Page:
The Norwegian government, industry associations and trade unions have reached an agreement on the future of the Norwegian CO2 compensation scheme, valid from 2024 until 2030.

“The CO2 compensation scheme is essential for maintaining competitive frame conditions for industries in Norway. This agreement will provide predictability, while accelerating decarbonization and green investments,” says President and CEO, Hilde Merete Aasheim.

The agreement between the Norwegian government, Norsk Industri, Industri Energi & Forbundet for ledelse og teknikk, Fellesforbundet, LO, and NHO is valid from 2024 until 2030. It includes an annual maximum CO2 compensation for eligible industries of NOK 7 billion. The CO2 quota price floor that was introduced in 2022, and further increased for 2023, will be fully removed. The compensation cap will be subject to inflation adjustment. The revised CO2 compensation scheme includes a commitment for the industries to implement emission reduction and energy efficiency measures corresponding to 40 percent of the CO2 compensation paid.

“We appreciate the constructive dialogue between the parties that has led to this agreement,” says Aasheim.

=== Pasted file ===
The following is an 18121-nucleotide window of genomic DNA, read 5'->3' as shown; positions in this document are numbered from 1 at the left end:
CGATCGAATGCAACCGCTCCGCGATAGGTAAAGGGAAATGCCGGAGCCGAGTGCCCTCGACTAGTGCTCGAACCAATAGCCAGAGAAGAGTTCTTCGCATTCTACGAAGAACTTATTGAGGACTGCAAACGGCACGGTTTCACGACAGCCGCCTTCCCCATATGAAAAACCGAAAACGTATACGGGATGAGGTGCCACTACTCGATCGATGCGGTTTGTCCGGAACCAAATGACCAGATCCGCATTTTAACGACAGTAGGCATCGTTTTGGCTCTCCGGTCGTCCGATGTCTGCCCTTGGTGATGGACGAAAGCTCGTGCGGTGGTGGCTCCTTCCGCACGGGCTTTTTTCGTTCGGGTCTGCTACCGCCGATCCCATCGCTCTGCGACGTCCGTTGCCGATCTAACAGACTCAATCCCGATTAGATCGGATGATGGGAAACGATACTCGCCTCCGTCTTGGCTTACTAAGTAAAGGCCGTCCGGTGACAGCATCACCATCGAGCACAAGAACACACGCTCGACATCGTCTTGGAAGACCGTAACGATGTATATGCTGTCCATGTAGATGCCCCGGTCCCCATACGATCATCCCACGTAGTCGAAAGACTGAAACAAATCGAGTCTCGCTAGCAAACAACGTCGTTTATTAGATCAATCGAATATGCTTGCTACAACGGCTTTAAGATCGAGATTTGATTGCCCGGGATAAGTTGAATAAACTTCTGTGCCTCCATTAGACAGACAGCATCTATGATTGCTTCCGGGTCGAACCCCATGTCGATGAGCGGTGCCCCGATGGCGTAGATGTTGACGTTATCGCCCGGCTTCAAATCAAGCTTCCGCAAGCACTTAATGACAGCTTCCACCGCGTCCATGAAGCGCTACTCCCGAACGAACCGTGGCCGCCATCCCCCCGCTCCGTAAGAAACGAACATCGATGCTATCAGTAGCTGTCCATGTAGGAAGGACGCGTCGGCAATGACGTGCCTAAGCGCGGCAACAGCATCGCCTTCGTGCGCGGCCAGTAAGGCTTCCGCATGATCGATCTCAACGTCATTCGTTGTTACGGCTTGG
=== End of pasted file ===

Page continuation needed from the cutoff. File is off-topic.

The revised CO2 compensation scheme will be subject to approval by EFTA Surveillance Authority (ESA), as well as the Norwegian parliament annual approval as part of the ordinary state budget process.

The CO2 compensation scheme is linked to the EU emissions trading system (ETS). The scheme partially compensates for the unintended CO2 price effect to Norwegian power price from the European ETS system. In Norway, Hydro utilizes 100 percent renewable energy that does not emit CO2 in its aluminium production. However, due to interconnection with the European power market, CO2 costs are also affecting Norwegian power prices.

“With a predictability for the CO2 compensation scheme, we can continue our ambitious decarbonization efforts at our primary aluminium plants in Norway, that already are among the world leading in terms of energy efficiency and low emission,” says Aasheim.

Based on current production, it is estimated that Hydro will be eligible for a CO2 compensation of approximately NOK 3.2 billion for 2024, payable in 2025.

The purpose of the CO2 compensation scheme is to create a level playing field for European energy intensive industries and prevent carbon leakage, which means energy intensive industries move production to countries without costs for CO2 emissions, but with similar or higher CO2 emissions.

"Our Norwegian smelters’ CO2 emissions are already 75 percent below global average. We are planning significant investments in new technologies to cut CO2 emissions even further and create greener products that the world needs. A predictable CO2 compensation scheme is one of the most critical prerequisites for the industry to continue investing in Norway, enabling us to create value and employment based on renewable energy," says Aasheim.